A Night in Old Mexico (2013 - Streaming Video)
Robert Duvall plays an aging rancher who loses his property because of financial hard times, and rather than move to a trailer home, he runs away to Old Mexico with the grandson he never knew he had and they get into a lot of trouble. The problem with this movie is that it doesn't seem to know what it wants to be. It's one part a drama about aging and family relations, one part ridiculous road trip/buddy comedy, one part romance, and one part action film as the two cross wires with a group of thieves who accidentally leave a cache of stolen money in their car.
Much like Harold and Kumar Go To White Castle and Jeremy Fink and the Meaning of Life, this is yet another movie with the whole adventurous person/wet blanket dynamic. I guess this somehow became a popular plot formula, but I spent most of the movie wondering why it was such a big problem for the old man to have some fun, especially since the grandson didn't even know him until *just now*. And then of course, when the old man goes a step too far and decides to go after the gangsters' money, which was never even his to begin with, the grandson has a change of heart and decides to go along with him. At this point, I found it difficult to root for either of them.
The romance angle is awkward because both the old man and the grandson have interest in the female lead, but she's much closer in age to the grandson. The resulting outcome and ending feels strange.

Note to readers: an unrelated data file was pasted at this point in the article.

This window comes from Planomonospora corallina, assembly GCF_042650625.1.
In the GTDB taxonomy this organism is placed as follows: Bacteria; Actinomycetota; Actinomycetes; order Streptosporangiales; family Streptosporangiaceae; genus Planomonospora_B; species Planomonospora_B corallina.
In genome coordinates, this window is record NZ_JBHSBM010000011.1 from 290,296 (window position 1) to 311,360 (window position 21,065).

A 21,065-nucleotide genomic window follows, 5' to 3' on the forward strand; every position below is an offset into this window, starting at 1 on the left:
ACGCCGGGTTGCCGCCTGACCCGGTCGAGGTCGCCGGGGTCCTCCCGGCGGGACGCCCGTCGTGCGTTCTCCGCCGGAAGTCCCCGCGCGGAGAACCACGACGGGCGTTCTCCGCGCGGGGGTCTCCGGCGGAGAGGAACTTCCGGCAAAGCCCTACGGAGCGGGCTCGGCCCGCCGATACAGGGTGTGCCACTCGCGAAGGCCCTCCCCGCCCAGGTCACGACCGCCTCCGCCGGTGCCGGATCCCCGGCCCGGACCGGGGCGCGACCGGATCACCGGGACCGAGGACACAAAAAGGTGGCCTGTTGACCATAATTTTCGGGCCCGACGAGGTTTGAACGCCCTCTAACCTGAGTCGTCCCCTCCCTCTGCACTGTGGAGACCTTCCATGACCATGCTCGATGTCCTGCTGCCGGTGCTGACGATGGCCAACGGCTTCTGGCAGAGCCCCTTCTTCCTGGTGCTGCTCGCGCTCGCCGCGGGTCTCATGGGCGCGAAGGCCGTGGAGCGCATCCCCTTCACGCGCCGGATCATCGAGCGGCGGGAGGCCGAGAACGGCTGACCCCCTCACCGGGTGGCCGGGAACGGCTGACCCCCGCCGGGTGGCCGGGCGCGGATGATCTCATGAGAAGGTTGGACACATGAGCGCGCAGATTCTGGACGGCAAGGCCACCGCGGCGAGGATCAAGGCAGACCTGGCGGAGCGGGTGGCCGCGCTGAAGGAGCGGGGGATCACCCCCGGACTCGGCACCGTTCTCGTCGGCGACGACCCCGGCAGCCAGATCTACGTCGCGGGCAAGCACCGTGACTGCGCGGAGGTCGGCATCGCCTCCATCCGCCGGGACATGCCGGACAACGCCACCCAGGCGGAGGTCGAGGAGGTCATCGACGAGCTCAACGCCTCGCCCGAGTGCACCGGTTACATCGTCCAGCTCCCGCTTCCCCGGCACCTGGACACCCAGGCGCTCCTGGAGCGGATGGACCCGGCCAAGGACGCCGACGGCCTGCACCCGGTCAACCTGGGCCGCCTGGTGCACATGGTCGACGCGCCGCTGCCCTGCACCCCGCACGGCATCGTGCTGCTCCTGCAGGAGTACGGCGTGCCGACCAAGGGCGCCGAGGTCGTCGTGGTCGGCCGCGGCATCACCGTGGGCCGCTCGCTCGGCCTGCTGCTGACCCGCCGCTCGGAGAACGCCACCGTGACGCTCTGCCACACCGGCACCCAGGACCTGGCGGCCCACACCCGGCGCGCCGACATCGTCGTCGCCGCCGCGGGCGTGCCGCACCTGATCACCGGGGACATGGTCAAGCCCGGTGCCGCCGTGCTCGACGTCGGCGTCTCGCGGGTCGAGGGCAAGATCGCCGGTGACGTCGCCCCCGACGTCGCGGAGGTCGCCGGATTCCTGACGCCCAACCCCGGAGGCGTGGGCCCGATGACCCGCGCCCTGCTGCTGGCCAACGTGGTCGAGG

Creature From the Black Lagoon (1954 - Streaming Video)
Sometimes I worry about older movies not standing the test of time, but Creature From the Black Lagoon didn't disappoint me, and actually surprised me in several ways. Even if it looks a bit cheesy in still screenshots, the creature costume actually works amazingly well, especially considering the actor had to swim in it and this was way before the era of computer-generated special effects. There are moments of tension that are legitimately scary, feeding off the innate human fear of the hidden, unknown dangers that could be lurking beneath the surface of deep waters.
But perhaps even more surprising is that the movie is more progressive than I would've thought from its promotional art. The woman we've all seen being carted off by the creature is not just a typical damsel in distress who's just there to be monster meat. She's part of the science team that goes to investigate the creature and it's heavily implicated that if it wasn't for her contributions, their team wouldn't have received funding for many of their projects, including this one.
It's also environmentally-conscious. Like many monster-themed works of fiction, the main idea is, "Who is worse? The monster or the humans?" While the creature does have a vicious killing streak, his more human side (the part that falls in love with the female scientist), and his ingenuity in trying to keep their boat from leaving with her, makes him perhaps more sympathetic than the scientist who takes on a Captain Ahab-level obsession with capturing/killing him.
My only complaint is that the ending is abrupt. It would've been nice for the characters to have a chance to reflect on their experiences, but perhaps the filmmakers wanted to leave a small sense of ambiguity.
D.A.R.Y.L. (1985 - Streaming Video)
When I was in school in the 80s, I knew kids who loved this movie, but I only just now saw it. I can see why kids would like it, but to my surprise, it's not a straight-up children's movie. It's more of a mystery/sci-fi/action flick that often takes its time getting anywhere, and that might be its biggest weakness - not knowing exactly what it wants to be makes its theme go all over the place.